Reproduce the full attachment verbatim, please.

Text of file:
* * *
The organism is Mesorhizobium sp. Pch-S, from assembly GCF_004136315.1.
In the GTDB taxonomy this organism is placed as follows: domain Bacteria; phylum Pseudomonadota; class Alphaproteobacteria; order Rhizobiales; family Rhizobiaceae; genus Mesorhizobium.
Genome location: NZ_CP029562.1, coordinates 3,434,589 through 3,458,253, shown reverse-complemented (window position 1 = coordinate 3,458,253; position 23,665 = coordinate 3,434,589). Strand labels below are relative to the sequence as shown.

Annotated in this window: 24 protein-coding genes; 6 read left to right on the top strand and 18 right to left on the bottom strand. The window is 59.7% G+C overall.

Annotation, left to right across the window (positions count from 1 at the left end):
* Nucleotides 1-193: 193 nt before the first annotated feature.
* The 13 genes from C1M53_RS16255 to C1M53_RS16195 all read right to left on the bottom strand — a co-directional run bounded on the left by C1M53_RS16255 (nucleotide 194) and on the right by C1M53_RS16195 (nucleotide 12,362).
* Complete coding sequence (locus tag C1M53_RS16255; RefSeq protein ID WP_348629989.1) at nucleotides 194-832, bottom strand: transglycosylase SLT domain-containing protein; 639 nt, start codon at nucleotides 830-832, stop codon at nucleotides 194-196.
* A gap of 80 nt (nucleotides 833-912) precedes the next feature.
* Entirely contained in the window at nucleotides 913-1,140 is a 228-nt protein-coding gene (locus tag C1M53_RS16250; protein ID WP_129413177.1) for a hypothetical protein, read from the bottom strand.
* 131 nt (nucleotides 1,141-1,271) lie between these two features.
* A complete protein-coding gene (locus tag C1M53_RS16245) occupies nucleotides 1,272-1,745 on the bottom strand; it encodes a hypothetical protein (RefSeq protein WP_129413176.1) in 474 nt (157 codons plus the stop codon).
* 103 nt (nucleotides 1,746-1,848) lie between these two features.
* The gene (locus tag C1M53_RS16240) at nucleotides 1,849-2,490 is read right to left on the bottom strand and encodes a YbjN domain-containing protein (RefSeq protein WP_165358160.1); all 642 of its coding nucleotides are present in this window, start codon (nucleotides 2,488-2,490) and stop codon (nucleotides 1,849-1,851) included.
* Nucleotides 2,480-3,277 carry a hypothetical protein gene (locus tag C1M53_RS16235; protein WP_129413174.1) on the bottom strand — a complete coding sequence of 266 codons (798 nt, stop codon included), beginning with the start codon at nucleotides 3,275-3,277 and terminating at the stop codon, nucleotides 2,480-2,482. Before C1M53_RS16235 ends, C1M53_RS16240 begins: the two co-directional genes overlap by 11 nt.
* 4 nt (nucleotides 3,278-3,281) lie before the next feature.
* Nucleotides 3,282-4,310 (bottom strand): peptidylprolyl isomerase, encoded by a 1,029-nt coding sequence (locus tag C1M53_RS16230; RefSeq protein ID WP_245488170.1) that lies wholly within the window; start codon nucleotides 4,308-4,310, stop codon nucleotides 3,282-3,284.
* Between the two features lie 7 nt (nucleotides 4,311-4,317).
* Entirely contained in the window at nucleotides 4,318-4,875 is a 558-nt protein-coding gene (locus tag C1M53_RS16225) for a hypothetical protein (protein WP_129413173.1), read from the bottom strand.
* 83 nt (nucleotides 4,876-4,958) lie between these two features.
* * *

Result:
The organism is Mesorhizobium sp. Pch-S, from assembly GCF_004136315.1.
In the GTDB taxonomy this organism is placed as follows: domain Bacteria; phylum Pseudomonadota; class Alphaproteobacteria; order Rhizobiales; family Rhizobiaceae; genus Mesorhizobium.
Genome location: NZ_CP029562.1, coordinates 3,434,589 through 3,458,253, shown reverse-complemented (window position 1 = coordinate 3,458,253; position 23,665 = coordinate 3,434,589). Strand labels below are relative to the sequence as shown.

Annotated in this window: 24 protein-coding genes; 6 read left to right on the top strand and 18 right to left on the bottom strand. The window is 59.7% G+C overall.

Annotation, left to right across the window (positions count from 1 at the left end):
* Nucleotides 1-193: 193 nt before the first annotated feature.
* The 13 genes from C1M53_RS16255 to C1M53_RS16195 all read right to left on the bottom strand — a co-directional run bounded on the left by C1M53_RS16255 (nucleotide 194) and on the right by C1M53_RS16195 (nucleotide 12,362).
* Complete coding sequence (locus tag C1M53_RS16255; RefSeq protein ID WP_348629989.1) at nucleotides 194-832, bottom strand: transglycosylase SLT domain-containing protein; 639 nt, start codon at nucleotides 830-832, stop codon at nucleotides 194-196.
* A gap of 80 nt (nucleotides 833-912) precedes the next feature.
* Entirely contained in the window at nucleotides 913-1,140 is a 228-nt protein-coding gene (locus tag C1M53_RS16250; protein ID WP_129413177.1) for a hypothetical protein, read from the bottom strand.
* 131 nt (nucleotides 1,141-1,271) lie between these two features.
* A complete protein-coding gene (locus tag C1M53_RS16245) occupies nucleotides 1,272-1,745 on the bottom strand; it encodes a hypothetical protein (RefSeq protein WP_129413176.1) in 474 nt (157 codons plus the stop codon).
* 103 nt (nucleotides 1,746-1,848) lie between these two features.
* The gene (locus tag C1M53_RS16240) at nucleotides 1,849-2,490 is read right to left on the bottom strand and encodes a YbjN domain-containing protein (RefSeq protein WP_165358160.1); all 642 of its coding nucleotides are present in this window, start codon (nucleotides 2,488-2,490) and stop codon (nucleotides 1,849-1,851) included.
* Nucleotides 2,480-3,277 carry a hypothetical protein gene (locus tag C1M53_RS16235; protein WP_129413174.1) on the bottom strand — a complete coding sequence of 266 codons (798 nt, stop codon included), beginning with the start codon at nucleotides 3,275-3,277 and terminating at the stop codon, nucleotides 2,480-2,482. Before C1M53_RS16235 ends, C1M53_RS16240 begins: the two co-directional genes overlap by 11 nt.
* 4 nt (nucleotides 3,278-3,281) lie before the next feature.
* Nucleotides 3,282-4,310 (bottom strand): peptidylprolyl isomerase, encoded by a 1,029-nt coding sequence (locus tag C1M53_RS16230; RefSeq protein ID WP_245488170.1) that lies wholly within the window; start codon nucleotides 4,308-4,310, stop codon nucleotides 3,282-3,284.
* Between the two features lie 7 nt (nucleotides 4,311-4,317).
* Entirely contained in the window at nucleotides 4,318-4,875 is a 558-nt protein-coding gene (locus tag C1M53_RS16225) for a hypothetical protein (protein WP_129413173.1), read from the bottom strand.
* 83 nt (nucleotides 4,876-4,958) lie between these two features.